Posts Tagged ‘urn’

I’m not lucky enough to see many tombstones with this particular combination of symbols, but those I have seen have all been gorgeous. A woman mourns at a tomb topped with an urn under the shade of a weeping willow tree, a representation of the grief felt by the bereft loved ones of the deceased.

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The weeping willow is one of my favorite funerary symbols, and the cemetery at the former First Presbyterian Church in East Cleveland is full of them.  As I said when we looked at this symbol before, the tree has an association not only with grief, but with immortality in many cultures.

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Most of the art with willow trees in this churchyard also features urns. Urns of course can be used to hold ashes, as the Greeks used them, but they also came to be associated with memorializing the deceased even in a 19th century American culture that rarely practiced cremation.

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Earlier this week, I wrote about the symbolism of wreaths, particularly laurel wreaths, in cemeteries. Wreaths signify immortality and victory of the soul over death. In addition to appearing on the sides of monuments, they fit nicely into the hands of statues that sit mourning on top of (or on the side of) the pedestal.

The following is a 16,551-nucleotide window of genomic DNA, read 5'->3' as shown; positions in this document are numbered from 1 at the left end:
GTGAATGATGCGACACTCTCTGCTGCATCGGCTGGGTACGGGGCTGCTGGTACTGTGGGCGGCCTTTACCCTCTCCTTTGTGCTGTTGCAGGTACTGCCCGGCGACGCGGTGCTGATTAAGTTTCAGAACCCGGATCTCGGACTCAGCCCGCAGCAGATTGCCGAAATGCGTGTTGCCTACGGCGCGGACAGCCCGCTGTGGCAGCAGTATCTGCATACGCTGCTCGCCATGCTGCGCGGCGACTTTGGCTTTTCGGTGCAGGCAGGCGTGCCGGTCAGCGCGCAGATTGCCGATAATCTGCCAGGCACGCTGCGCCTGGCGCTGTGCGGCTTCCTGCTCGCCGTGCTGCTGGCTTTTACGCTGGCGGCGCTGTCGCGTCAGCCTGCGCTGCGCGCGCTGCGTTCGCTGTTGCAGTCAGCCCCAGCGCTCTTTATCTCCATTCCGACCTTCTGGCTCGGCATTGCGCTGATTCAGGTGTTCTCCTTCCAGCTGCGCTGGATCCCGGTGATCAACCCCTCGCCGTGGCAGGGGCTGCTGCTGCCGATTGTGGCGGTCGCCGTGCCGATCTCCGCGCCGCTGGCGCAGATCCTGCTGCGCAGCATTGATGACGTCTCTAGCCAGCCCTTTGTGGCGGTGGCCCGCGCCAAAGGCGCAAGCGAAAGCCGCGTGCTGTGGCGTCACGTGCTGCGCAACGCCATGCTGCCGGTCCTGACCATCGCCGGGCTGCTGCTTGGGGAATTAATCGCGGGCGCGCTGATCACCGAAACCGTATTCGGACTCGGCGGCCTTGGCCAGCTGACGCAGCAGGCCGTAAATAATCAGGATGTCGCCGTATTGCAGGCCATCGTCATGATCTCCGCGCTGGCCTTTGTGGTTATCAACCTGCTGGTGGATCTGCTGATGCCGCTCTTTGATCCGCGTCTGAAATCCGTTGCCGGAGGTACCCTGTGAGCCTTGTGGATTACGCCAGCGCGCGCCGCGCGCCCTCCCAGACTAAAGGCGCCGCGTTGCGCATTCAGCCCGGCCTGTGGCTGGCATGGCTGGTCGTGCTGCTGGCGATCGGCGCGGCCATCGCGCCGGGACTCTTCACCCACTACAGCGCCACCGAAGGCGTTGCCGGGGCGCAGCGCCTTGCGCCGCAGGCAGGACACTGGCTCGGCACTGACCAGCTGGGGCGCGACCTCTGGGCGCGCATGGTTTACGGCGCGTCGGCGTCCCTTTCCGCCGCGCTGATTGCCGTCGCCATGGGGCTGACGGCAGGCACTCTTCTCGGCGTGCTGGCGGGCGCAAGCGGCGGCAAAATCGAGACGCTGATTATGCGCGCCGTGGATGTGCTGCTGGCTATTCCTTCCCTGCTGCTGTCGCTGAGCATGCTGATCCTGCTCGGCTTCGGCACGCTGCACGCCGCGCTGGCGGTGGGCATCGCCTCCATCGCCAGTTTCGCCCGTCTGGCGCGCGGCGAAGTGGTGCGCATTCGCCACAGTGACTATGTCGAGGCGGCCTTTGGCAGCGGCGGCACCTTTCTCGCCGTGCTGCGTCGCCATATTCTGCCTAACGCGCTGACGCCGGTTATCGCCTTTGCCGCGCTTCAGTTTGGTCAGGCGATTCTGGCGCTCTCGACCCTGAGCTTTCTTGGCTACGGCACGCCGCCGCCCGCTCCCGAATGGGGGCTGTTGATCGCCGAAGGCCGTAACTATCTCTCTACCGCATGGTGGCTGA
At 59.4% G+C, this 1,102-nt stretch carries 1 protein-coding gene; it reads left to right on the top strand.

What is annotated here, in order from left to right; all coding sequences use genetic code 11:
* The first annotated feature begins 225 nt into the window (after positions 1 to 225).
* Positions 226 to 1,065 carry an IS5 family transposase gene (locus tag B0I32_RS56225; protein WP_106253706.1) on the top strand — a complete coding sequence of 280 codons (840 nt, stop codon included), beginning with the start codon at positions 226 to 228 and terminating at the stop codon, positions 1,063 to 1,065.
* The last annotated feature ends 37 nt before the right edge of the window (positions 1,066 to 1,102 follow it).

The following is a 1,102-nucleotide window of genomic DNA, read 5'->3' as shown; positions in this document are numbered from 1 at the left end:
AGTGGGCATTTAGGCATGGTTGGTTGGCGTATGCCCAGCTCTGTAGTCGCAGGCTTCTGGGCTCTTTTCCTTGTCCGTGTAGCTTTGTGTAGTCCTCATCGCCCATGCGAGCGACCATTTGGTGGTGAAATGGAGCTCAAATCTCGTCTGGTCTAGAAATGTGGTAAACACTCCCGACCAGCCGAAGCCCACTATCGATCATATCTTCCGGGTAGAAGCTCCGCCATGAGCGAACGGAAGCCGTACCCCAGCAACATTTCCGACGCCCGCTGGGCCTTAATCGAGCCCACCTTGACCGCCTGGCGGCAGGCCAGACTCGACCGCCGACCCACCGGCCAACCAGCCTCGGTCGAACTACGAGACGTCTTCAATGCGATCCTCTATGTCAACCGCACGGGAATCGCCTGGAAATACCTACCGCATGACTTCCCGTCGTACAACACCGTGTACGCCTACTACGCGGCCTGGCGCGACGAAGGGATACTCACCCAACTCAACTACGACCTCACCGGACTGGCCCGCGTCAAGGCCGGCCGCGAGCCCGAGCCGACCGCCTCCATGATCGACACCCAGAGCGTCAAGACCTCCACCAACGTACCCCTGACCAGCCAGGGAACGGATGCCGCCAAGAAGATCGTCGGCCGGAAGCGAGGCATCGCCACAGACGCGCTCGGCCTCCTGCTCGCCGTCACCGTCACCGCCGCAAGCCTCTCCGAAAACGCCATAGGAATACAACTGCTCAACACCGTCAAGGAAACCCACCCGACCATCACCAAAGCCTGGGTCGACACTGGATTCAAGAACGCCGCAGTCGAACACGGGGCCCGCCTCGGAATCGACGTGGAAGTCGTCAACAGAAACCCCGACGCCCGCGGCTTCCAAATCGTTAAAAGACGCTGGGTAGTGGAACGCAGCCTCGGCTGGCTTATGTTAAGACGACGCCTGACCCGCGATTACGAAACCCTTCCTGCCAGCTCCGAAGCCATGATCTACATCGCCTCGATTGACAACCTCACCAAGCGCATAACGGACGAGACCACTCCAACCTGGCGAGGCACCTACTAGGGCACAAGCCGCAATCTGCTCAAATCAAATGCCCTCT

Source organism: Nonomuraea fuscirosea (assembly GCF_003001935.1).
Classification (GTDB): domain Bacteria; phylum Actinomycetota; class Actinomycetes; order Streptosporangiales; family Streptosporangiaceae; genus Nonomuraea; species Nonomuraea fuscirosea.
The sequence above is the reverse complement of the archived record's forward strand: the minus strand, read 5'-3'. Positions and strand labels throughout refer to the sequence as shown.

This statue, a wreath resting on her knee, serenely watches over the memorial for Isaac Bates in Spring Grove Cemetery.


The statue on the Doane monument walks, her eyes cast downward, with a wreath carved of leaves that seem to be laurel.


The Tanner statue rests her arm on a draped urn as she stares at it, wreath in her hand.


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Everyone has aesthetic preferences, and we’re coming up against one of mine. I don’t find the urn (sometimes draped and sometimes not) to be a particularly visually interesting symbol, and that is why it is so underrepresented in my photographs. Douglass Keister comments in Stories in Stone that the urn is a good candidate for the most commonly used funerary symbol of the 19th century. Based on the cemeteries I visit and their 19th century origins, I should have many more photos of urns that I do, but I just don’t usually feel compelled to press the shutter button.


The urn itself represents a vessel for holding ashes or cremated remains. Keister points out this makes the urn an odd choice for a popular symbol, as cremation was a much rarer practice in the 19th century when the urn enjoyed its heyday as a symbol. The urns we are looking at are carved representations rather than functional urns. When it is present, the drape may represent “the veil between earth and the heavens” (Keister 137).


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